(PRWEB UK) 23 July 2012
Driving to Spain - wide open roads, and plenty of football fans
Spain: it's huge, different, hot, and if drivers keep away from the coast, wonderfully peaceful
Driving around Spain has been revolutionised during the last 15 years or so. It's now perfectly realistic to pop down there and congratulate them on winning That Cup.
If people read about driving in Italy they will know that there are few precautions they should take before going all this way. Like Rome, Madrid is 1200 miles away making a round trip of at least 3000 miles (unless they take the ferry to Santander). So do the sensible thing and check that the car doesn't need a service, and the tyres are up to it.
What are the roads like?
Spain's network of roads has been transformed over the last 20 years or so with huge investments in infrastructure as a whole, and the motorways - Autopista - in particular. The toll roads - Autopista de Peajes - are excellent and with the exception of the E15 which follows the Mediterranean coast, pretty quiet. It's a big country, and most of its 47 million people live around Madrid or near the coast. Head into the middle, and find the place to oneself.
The mway speed limit is back to 120kph after the 110 limit imposed last year to conserve fuel was lifted
They're bang up-to-date with speed limiting technology too, and expect an on-the-spot fine if divers are tempted to put their foot down in all that emptiness. As elsewhere in Europe, radar detection devices, and Satnavs doing the same job, are illegal.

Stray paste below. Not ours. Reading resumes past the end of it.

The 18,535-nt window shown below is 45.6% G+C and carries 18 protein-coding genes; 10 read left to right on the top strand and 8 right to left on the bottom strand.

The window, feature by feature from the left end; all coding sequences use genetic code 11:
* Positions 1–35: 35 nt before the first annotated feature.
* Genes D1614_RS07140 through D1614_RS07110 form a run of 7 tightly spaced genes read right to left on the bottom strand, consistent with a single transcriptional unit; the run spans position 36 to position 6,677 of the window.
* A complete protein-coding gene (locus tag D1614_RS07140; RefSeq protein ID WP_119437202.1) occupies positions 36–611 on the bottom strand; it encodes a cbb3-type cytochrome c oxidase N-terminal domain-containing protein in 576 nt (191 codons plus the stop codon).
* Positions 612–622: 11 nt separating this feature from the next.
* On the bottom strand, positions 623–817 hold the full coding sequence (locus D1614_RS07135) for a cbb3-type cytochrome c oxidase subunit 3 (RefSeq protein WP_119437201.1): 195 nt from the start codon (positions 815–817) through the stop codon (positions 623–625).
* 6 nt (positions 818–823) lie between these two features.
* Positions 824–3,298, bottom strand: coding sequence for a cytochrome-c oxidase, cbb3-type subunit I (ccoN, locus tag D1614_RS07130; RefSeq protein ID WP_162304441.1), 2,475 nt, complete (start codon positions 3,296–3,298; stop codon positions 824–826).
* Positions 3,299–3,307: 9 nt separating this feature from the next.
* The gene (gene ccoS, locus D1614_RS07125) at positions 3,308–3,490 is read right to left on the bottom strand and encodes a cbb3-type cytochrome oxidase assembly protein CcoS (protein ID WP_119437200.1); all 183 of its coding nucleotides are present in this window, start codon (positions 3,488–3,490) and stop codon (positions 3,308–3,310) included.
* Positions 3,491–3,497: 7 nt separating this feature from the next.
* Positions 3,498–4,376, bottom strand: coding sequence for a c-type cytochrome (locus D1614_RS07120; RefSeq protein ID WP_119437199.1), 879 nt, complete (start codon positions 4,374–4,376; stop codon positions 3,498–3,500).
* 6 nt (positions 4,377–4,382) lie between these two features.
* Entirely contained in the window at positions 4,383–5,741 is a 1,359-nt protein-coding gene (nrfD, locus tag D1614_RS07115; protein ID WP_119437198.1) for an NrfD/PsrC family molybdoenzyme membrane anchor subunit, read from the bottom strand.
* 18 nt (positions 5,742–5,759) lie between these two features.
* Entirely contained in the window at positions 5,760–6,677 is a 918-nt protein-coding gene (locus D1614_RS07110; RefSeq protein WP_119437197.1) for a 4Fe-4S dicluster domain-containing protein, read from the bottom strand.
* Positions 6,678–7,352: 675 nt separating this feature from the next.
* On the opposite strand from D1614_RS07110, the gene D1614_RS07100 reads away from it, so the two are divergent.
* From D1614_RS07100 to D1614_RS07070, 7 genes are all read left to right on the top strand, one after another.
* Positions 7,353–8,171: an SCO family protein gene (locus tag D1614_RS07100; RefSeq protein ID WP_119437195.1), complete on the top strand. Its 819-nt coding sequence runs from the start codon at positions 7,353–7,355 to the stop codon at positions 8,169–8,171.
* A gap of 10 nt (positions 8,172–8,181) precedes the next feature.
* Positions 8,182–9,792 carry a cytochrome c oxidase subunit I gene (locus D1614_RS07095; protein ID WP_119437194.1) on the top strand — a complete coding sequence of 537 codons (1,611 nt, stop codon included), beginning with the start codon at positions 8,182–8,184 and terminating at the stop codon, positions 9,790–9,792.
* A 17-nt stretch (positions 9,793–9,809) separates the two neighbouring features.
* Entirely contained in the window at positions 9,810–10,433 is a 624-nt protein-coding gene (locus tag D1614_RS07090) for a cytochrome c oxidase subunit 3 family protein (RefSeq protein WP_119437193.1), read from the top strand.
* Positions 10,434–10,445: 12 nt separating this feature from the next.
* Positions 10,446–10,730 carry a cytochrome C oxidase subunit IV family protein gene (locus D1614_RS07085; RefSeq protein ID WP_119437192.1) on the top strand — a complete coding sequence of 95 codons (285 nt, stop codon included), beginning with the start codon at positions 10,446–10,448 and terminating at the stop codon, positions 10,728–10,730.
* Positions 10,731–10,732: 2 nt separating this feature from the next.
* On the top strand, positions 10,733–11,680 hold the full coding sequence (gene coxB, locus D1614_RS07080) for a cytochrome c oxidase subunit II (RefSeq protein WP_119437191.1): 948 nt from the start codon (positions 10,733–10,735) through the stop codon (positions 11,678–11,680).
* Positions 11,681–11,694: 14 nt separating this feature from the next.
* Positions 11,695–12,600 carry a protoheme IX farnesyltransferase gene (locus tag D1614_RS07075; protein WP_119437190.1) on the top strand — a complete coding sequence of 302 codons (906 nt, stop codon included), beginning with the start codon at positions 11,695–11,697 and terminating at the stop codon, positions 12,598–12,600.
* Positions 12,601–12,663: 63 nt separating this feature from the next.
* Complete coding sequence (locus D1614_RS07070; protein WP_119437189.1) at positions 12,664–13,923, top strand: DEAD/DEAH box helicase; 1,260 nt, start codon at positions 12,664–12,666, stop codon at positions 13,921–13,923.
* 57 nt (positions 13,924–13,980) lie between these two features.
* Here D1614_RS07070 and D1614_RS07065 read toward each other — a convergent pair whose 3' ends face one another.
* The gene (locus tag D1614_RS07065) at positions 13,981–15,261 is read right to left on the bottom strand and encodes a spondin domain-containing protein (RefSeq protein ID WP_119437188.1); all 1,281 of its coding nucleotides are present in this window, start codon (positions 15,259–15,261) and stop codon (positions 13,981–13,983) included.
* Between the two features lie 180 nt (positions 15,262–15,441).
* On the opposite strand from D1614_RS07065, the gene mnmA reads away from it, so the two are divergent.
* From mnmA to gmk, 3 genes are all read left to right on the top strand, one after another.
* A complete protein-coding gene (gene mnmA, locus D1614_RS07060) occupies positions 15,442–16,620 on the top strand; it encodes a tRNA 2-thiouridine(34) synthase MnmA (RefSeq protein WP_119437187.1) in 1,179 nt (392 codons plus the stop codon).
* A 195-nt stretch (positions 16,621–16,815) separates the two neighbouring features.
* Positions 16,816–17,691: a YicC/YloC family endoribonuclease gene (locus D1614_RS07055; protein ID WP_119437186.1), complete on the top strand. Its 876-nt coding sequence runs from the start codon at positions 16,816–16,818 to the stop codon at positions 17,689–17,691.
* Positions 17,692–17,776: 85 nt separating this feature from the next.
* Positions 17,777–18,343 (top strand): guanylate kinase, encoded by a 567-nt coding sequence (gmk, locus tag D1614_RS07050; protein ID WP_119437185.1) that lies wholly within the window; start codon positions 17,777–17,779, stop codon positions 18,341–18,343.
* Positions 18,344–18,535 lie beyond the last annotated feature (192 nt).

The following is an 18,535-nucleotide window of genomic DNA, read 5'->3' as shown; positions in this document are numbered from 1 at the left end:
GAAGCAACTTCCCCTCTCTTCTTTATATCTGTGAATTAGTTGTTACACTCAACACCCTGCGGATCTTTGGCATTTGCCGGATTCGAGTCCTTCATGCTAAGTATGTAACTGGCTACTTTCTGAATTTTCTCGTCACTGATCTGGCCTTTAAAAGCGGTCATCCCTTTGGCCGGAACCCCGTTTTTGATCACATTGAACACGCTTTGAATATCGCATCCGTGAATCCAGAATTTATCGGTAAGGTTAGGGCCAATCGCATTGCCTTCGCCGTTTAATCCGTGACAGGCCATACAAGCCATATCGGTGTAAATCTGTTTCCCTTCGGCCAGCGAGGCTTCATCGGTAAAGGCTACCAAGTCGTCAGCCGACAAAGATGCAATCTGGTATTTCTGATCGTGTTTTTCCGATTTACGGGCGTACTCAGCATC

Leave the Autopista and drivers may still encounter some pretty rough surfaces.
Another peculiarity is that some of the older dual-carriageways have no on/off ramps as we know them - it's more like a T-junction. Keep these eyes pealed, and get smartly up to speed once it has been pulled out!
Things to remember
By law, foreign tourists only need one warning triangle but I recommend carrying two. La Policia like their on-the-spot fines and in an accident or breakdown may impose a fine if only one is produced, since two is the law for Spaniards. If anyone does break down, place the warning triangles in front of and behind the car. Motorbikes don't need them at all.
While it isn't mandatory to carry a reflective jacket in the vehicle, and as a foreign motorist drivers can't be fined for it, they must wear one if they get out of the car at a breakdown on a motorway or main road. They must also carry a spare tyre, or a tyre repair kit and the equipment to change the tyre.
As with most of Europe, the drink drive limit is lower in Spain. Bear this in mind and if someone is going to drive, just don't drink. New drivers are effectively forbidden to drink and drive, with a very low limit of just 10mg of alcohol per 100ml of blood.
Parking in many towns is controlled by blue zones (zonas azul) where a disc must be displayed. Never park on main roads with continuous white lines along the edge.
Always carry the driving licence, vehicle registration document (V5), and insurance certificate. If the licence does not incorporate a photograph, carry a passport to validate the licence. If the vehicle is not registered in driver name, carry a letter from the registered owner giving permission to drive.
Only fully hands-free phone systems are allowed - the use of earpieces or headphones while driving is banned. If drivers do use any of this equipment they face a fine of €200.
A few odd ones
If driver wear glasses, he should keep a spare pair in the car believe it or not.
Always indicate when he change lanes - including pulling back in.
Never enter a road by crossing a solid white line - wait for the dotted bits.
Don't use the horn in a built-up area unless there's real danger.
Children under 12 must travel in the back.
As always, check that the business car insurance is valid in all the visited countries. And driver should let business car manager know where they are, even if they do own the business.